Roper Hospital under fire following infection outbreak

Call Collett

On Monday, attorneys for former Roper Hospital patients filed lawsuits calling the hospital “grossly negligent” in protecting patients from bacteria growing in the hospital’s water system.

Attorneys at McGowan, Hood & Felder, LLC tell News 2 their clients required months of antibiotics and repeated surgeries to clear up infections acquired after surgery.

In their request for jury trials, the suits alleges the hospital paid hefty bonuses to executives instead of investing in water system infrastructure updates.

The SC Department of Health and the federal Centers for Disease Control began investigating Roper Hospital in July 2016 after roughly two dozen patients became sick following surgery at the downtown location.  A majority of those patients were breast cancer survivors undergoing breast reconstruction.

The infections were caused by non-tuberculous mycobacteria (NTM), and health investigators found elevated microbes in the hospital’s water system. 

A spokesman for the hospital told News 2 the hospital “found no proof that patients became infected at Roper Hospital.”

Eight months after the health regulators launched their investigation and recommended changes to the hospital, patients at the downtown location continued to get sick.

In a letter from March 2017, DHEC’s Epidemiologist, Dr. Linda Bell, recommended the hospital implement a water treatment system that addressed the bacteria and biofilm in the water distribution system.  Dr. Bell also told the hospital their infection control practices needed to be improved, and staff needed more training to control infection.

“The negligent, grossly negligent, reckless, and/or wanton acts and/or omissions of many different people allowed the deadly pathogens to exist and populate.  This conduct amounts to conscious disregard for maintaining a safe and sterile facility, or for safely performing medical procedures,” the complaint reads.

News 2 has been asking Roper Hospital officials for information about the outbreak, but the hospital would not answer those questions.   Instead, a spokesman provided a statement on behalf of Dr. Todd Shuman that read in part: 

““All directives were implemented, processes and training were strengthened, and our team went beyond national best practices to prevent the development of this previously thought uncommon infection.” 

DHEC also required the hospital to alert patients of the water system problems and the possibility of infection, attorney Randy Hood, who is representing some of the sickened patients, tells News 2 at least two of his clients never received notice.  Hoods claims clients were falling ill as far back at 2011.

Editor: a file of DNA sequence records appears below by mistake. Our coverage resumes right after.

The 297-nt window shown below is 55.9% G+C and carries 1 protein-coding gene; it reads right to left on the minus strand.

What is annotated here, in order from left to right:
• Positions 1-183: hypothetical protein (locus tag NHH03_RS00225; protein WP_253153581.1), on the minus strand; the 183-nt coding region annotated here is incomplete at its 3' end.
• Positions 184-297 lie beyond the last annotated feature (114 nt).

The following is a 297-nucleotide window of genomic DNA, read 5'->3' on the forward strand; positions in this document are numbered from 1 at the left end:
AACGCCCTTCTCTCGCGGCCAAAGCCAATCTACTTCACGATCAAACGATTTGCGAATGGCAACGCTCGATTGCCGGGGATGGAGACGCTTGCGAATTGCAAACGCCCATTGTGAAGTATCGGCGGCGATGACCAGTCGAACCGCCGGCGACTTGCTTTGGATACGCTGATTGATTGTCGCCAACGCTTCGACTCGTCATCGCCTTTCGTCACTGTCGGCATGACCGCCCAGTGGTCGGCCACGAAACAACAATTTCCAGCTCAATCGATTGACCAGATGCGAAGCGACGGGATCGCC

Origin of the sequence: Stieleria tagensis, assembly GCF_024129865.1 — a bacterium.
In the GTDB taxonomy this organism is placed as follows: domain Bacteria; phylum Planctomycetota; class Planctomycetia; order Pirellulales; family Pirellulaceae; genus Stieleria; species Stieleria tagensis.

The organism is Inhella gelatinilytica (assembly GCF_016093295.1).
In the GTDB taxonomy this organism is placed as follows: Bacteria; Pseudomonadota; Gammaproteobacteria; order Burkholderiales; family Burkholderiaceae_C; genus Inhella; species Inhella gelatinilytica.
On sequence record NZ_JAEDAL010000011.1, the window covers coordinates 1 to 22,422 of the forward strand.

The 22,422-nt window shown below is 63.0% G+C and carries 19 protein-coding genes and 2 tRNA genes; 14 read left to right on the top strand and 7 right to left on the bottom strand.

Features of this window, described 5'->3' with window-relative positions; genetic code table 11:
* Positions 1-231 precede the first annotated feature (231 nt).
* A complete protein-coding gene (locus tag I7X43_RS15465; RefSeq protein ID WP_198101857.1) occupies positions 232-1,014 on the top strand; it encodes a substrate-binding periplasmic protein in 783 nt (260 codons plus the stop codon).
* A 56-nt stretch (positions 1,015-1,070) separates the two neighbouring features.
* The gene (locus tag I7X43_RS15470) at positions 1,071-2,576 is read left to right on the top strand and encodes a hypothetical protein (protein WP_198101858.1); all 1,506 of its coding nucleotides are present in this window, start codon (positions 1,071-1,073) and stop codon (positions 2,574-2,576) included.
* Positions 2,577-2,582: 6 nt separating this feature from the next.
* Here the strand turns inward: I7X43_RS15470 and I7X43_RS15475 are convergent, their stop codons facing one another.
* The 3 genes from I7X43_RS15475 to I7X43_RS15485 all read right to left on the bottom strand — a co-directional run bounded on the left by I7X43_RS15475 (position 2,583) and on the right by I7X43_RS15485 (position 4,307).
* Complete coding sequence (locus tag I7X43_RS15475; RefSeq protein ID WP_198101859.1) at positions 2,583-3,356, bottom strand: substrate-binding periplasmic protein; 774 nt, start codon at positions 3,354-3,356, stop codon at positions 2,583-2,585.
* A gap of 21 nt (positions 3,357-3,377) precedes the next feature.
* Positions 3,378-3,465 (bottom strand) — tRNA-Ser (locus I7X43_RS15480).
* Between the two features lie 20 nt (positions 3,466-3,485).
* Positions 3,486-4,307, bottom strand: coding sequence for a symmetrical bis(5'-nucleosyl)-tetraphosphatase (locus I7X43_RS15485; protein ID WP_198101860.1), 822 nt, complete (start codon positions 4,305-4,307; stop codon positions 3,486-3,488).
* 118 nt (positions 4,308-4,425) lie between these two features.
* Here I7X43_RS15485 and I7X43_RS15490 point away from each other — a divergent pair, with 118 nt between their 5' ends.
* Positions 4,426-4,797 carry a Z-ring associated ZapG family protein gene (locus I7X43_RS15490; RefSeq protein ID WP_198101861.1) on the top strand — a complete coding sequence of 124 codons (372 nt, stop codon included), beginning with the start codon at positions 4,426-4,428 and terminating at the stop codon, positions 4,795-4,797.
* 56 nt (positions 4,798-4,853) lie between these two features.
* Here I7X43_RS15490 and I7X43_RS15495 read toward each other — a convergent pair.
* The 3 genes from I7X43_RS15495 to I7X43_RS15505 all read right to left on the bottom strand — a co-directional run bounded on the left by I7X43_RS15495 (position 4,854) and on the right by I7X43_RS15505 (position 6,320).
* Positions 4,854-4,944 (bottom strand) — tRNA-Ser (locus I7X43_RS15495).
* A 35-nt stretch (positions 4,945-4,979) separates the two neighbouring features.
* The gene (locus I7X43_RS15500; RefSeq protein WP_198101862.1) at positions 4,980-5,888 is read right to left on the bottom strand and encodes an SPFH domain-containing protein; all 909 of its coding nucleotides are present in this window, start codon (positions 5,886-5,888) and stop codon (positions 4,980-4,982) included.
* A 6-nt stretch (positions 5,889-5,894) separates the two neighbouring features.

According to a DHEC advisory last summer, “diagnosis of NTM infections can be difficult, particularly given the extended incubation periods that have been reported with these infections.” On average, patients didn’t show signs of the illness for two months.  It can take even longer to show symptoms.

“NTM are slow-growing bacteria that can be found in surface water, tap water, and soil,” according to the advisory.

 It has been 11 months since a Roper Hospital patient underwent a surgical procedure with the subsequent development of this type of infection, according to the hospital spokesman. 

News 2 inquired with MUSC, the VA, and Trident Hospitals.  Both the VA and Trident reported no patients with NTM infections during the last two years.  

“When MUSC was informed by Roper about these concerns over a year ago, we immediately reviewed all cultures to identify patients with these infections, and to look for any commonalities or trends.  We have continued these reviews to date,” Dr. Danielle Scheurer, MUSC Hospitalist and Chief Quality Officer, told News 2.  “Although there have been a very limited number of patients with these infections after surgical procedures, we cannot find any commonalities or trends related to specific procedures. We will continue to vigilantly monitor for these infections to ensure patient safety.” 

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